After being dismissed, can I file Chapter 13 bankruptcy again?

Generally, one can file bankruptcy again after a chapter 13 case has been dismissed. Re-filing is relatively common.

Usually, there is no legal impediment to the re-filing itself. Exceptions are (1) when the case was voluntarily dismissed following a creditor's motion for relief from stay (e.g. to repossess or foreclose), (2) the dismissal was due to willful failure to follow court orders or otherwise proceed with the case, or (3) was dismissed with an explicit ban on re-filing. For (1) and (2), the debtor must wait 180 days prior to re-filing. For (3), the terms of the dismissal order must be reviewed and complied with.

Important legal limitations may exist regarding the automatic stay for repeat filers, under section 362(c)(3) and 362(c)(4) of the bankruptcy code. The automatic stay in bankruptcy stops collection activity, including calls, letters, lawsuits, repossessions, and foreclosures. It's an important benefit for many bankruptcy debtors. In the ordinary case, an automatic stay is automatic when filing a case.

If one prior dismissed case was pending within a year of the new bankruptcy filing, the automatic stay largely ends for the debtor after 30 days, unless the court grants an extension of the stay. However, the stay remains in effect against property of the estate, a fact that will sometimes provide the debtor with some protection in chapter 13. If two prior dismissed cases were pending within a year, no automatic stay goes into effect at all on the filing of the case. The debtor can petition the court to grant a stay, but this must be done in the first 30 days after filing.

In either situation, the debtor must show good faith in order to extend or impose a stay. If certain factors are present, demonstrating good faith is more difficult and requires a greater showing by the debtor:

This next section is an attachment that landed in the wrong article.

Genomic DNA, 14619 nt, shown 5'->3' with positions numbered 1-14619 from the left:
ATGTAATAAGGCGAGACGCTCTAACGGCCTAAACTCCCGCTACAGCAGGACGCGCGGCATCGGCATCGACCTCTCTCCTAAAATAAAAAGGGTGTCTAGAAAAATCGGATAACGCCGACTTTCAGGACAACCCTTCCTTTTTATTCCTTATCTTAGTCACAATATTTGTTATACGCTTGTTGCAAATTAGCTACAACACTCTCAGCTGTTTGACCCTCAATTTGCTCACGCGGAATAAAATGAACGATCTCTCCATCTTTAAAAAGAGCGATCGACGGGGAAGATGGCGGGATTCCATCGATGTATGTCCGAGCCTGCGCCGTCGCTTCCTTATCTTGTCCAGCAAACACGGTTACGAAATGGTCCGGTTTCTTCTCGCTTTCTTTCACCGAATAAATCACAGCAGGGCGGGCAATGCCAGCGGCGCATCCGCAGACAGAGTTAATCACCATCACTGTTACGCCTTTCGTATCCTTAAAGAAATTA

• Multiple cases pending within the 1-year period prior to filing.
  • Dismissal due to failure to file or amend the bankruptcy petition, schedules, or required documents without substantial excuse.
  • Dismissal due to failure to provide court ordered adequate protection (this might be payment to a secured creditor or maintaining insurance on collateral, for example).
  • Dismissal due to failure to perform on the terms of a confirmed plan.
  • Lack of a substantial change in financial or personal affairs.

Good faith towards individual creditors must also be shown. If a creditor had moved for relief from the stay in a previously dismissed case, and the motion was either pending at dismissal or been granted, lack of good faith is presumed. Note that such a motion for relief combined with a voluntary dismissal of the prior case may have also triggered a 180 day waiting period to re-file.

Dismissal under 707(b) (including failing the statutory means test for chapter 7 eligibility) does not count when tallying the dismissed cases within one year.

When a previously dismissed debtor is considering re-filing, there are also practical considerations. The court will require a new filing fee, and generally a new attorney's fee will be necessary as well. Re-filing makes the most sense when something has changed since dismissal, since confirmation, or since previously filing. Obtaining confirmation of a new chapter 13 plan may be more difficult, as the standing trustee may be skeptical about the debtor's ability to perform and make payments.

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